This is a brief look at some of the software I’m using, mention, or am thinking of using, in the course of building a dictionary of given names, which is what is being documented on this blog. This page will start out as a simple list, and as time goes on, I will add comments on what these programs do and how I use them.
Acrobat Pro (Adobe)
Briss (Gerhard Aigner)
FineReader Express Edition (ABBYY)
OCR software for the Mac, based on a version of ABBYY’s OCR engine released in 2005. No newer version is available on the Mac, although the software interface has been updated. It does not appear that the better recognition rates or additional languages added to the Windows versions in the past eight years have made it to the Mac version. Costs $99. The newer Windows version (11) supports dictionary-assisted Hebrew OCR, which is nice, but it seems to not be available to Mac users.
Update: I contacted ABBYY and they’ve told me the Pro version for Mac which will be caught up with the Windows version, is expected either at the end of this year (2013) or the beginning of next year (2014). Look forward to seeing what they release.
Readiris Pro (I.R.I.S.)
OCR software available on the Mac. Oddly, they have Readiris Pro 12 on the Mac App Store, but offer Readiris Pro 14 on their web site. They both cost the same – $129. Supports Hebrew, but doesn’t mention if that includes dictionary-assisted OCR. Also, they have a bizarre restriction of working on up to 50 pages at a time. For software designated ‘Pro’ this is a very bizarre restriction. It certainly makes me hesitant to plunk down $129 for their software, knowing I will need to figure out workarounds to get it to process the books I’m scanning. Want unlimited scanning? You need to buy their ‘Corporate’ version for $599. I’m thinking…no.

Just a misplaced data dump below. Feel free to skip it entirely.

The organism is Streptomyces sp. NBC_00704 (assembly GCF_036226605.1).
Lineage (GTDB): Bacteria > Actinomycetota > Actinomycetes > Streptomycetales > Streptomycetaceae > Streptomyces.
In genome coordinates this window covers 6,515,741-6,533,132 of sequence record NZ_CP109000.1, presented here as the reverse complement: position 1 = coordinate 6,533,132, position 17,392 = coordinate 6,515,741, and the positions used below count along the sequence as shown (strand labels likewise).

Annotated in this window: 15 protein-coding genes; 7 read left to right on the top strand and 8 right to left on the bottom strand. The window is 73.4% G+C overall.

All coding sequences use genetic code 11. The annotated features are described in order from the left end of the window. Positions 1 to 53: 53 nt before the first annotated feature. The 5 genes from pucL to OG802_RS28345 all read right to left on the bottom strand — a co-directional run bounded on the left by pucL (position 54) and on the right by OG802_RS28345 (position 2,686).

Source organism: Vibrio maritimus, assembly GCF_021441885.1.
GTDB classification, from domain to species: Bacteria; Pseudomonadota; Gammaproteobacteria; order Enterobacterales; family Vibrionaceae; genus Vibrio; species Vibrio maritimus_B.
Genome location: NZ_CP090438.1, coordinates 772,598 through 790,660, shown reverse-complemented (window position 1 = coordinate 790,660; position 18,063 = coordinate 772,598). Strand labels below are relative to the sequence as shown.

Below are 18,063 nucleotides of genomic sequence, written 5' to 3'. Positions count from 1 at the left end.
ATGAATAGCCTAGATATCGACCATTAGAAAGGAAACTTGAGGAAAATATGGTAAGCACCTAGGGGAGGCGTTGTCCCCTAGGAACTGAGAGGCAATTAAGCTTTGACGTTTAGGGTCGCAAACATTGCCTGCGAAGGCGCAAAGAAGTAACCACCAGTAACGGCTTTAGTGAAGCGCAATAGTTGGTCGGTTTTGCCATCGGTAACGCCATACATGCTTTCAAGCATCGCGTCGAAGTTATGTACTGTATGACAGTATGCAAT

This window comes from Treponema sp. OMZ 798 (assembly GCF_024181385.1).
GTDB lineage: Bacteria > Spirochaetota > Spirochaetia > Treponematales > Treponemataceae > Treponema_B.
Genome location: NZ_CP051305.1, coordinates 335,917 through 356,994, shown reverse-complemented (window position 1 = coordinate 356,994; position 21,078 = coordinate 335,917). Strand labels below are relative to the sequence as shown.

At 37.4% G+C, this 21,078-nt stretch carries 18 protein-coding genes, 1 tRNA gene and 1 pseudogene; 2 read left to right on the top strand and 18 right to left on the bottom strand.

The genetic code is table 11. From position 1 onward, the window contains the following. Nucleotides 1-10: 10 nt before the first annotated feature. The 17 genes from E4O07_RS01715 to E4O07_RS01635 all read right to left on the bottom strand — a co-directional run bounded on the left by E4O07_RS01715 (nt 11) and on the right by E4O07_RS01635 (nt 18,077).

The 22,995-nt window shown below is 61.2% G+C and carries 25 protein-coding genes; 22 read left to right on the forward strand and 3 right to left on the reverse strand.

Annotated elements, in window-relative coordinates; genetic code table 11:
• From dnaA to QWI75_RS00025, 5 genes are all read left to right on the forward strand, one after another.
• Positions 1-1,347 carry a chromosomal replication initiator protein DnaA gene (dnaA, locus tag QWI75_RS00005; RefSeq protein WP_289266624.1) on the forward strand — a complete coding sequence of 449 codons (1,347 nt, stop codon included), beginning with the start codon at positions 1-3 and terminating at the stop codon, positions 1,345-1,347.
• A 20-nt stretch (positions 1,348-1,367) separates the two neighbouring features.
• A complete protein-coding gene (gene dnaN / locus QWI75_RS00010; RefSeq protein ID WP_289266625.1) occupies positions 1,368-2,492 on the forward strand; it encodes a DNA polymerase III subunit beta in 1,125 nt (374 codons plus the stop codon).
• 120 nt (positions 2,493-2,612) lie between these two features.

Pandoc (John MacFarlane)
A swiss-army knife document converter. One of the formats it supports is ICML, the native Adobe InCopy format, which can be easily imported into InDesign. I’m thinking about outputting data from a database to a text file with simple formatting tags, perhaps markdown, and then using Pandoc to convert the formatting into ICML for import into InDesign. I’m not sure it will cover everything I need, but it’s an interesting method to test out simple layouts for the book.
As far as I can tell, this is the only fully featured Dictionary Writing System (DWS) that is available on the Mac. Includes tlCorpus module for building a corpus, and TLex module for compiling a dictionary. Can export to InDesign, although I’m not clear what other than text is exported (i.e. styles and internal links).
My go-to scanner app. Works with almost any scanner out there. Works connected via a cable, or wireless. Support is very good, with fast responses from the developer. A somewhat unique product that receives complaints because of how often they release updates. Includes OCR software based on the Google Tesseract OCR engine. Tesseract supports Hebrew, but that support has not yet been integrated into VueScan. I’ve asked the developers about that, and they’ve promised to look into it. Hopefully I will be able to update this page soon saying they’ve added support for Hebrew.
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